Harvesting Russian “concessions” in the Middle East in return for legitimizing its aggressions in Europe would teach Moscow that, given time, the West will accept its conquests. If history is a guide, Russia would then advance to the kind of tragic miscalculation that spurred Hitler to invade Poland. Just as tragic is the pattern that when seduced to concede, the West gives a false impression of its ultimate resolve, and eventually stumbles into war.

Mr. President, if such a trade is offered, do not take it. It would be a very bad deal.

First published in the Wall Street Journal (Online); 29 Mar 2017.

Falling Into Eternity

In the tumultuous sixties, as an undergraduate at Harvard (for which I have prayed for forgiveness most of my life), I was disappointed again and again by the common Victorian and early twentieth-century convention of beginning a chapter with lush description and then abandoning it in favor of social interaction, philosophical reflection, and plot development. Nature was treated mainly as a stage direction: “Night. Wind in the pines. Soldiers around a campfire.” Even such details as those were to me more evocative and meaningful than much that followed, dry and disconnected from the universal language of creation that is the grammar and syntax of great art because it is the language given to us in the fullest and deepest measure.

Falling Into Eternity continued at First Things March 2017.

An Article V Convention

The American Constitution (an ancient document that annoyingly hobbled the genius of Barack Obama) is as abused as one might expect of something splendid that excites the envy and ire of those who willfully misunderstand the long history to which it has brought its bright and cleansing light. It prevents those who live to command from ruling like the kings and saints they think they are. It frustrates those who mistakenly attempt to govern man analogously with the physical principles that govern nature. Whether progressives, Communists, socialists, or fascists, the arrogant engineers of humanity are naturally averse to a document that, though it is more excellently reasonable than they are, is a work of art compatible with human nature rather than destructive of it.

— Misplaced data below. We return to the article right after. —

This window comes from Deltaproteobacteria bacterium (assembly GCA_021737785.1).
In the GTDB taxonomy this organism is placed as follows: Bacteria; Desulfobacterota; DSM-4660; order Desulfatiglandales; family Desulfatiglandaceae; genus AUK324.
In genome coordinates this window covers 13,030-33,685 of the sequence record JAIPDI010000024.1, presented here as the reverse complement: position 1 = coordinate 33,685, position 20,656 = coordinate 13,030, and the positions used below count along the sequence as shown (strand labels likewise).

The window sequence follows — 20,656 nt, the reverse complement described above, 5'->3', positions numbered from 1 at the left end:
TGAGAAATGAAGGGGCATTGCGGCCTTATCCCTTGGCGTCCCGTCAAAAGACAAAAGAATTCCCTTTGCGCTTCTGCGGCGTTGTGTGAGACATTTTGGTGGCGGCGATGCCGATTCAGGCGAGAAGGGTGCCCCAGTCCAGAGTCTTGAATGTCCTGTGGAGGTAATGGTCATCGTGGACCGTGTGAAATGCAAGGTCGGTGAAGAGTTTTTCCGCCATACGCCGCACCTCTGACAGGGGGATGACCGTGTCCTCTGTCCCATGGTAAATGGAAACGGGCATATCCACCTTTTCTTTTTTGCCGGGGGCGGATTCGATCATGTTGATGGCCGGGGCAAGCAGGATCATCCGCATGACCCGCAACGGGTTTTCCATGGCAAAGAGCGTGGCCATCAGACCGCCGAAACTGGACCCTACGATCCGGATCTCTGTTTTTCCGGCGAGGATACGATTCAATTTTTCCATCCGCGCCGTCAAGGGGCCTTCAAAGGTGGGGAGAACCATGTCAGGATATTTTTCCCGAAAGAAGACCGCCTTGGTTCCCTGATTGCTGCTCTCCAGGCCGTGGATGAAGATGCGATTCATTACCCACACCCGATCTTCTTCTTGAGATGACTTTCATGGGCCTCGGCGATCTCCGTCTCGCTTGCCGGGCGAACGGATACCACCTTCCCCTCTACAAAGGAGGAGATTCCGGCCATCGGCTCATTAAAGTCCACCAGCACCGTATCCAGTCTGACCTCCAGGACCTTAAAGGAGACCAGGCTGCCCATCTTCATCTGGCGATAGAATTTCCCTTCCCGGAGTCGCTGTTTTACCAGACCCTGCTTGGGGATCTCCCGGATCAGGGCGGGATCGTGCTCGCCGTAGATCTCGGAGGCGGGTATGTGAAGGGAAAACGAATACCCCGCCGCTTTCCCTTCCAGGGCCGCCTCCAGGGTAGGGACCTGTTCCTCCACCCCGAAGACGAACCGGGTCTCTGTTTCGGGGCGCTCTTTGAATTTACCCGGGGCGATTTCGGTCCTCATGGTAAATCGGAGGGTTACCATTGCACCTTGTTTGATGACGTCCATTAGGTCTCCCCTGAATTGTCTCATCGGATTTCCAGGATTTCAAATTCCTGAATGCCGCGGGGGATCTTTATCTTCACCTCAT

The Constitution of 1787 is the product of the philosophical climate of the Enlightenment, a meticulous review of classical history, the evolution of the English legal system, the stress of war and revolution, the physical and political geography of the colonies, the rare brilliance of the leading figures of the time, and, in the last third of the 18th century, a widespread frenzy of constitution-making and debate that be- came a national pastime replaced only later by the invention of baseball.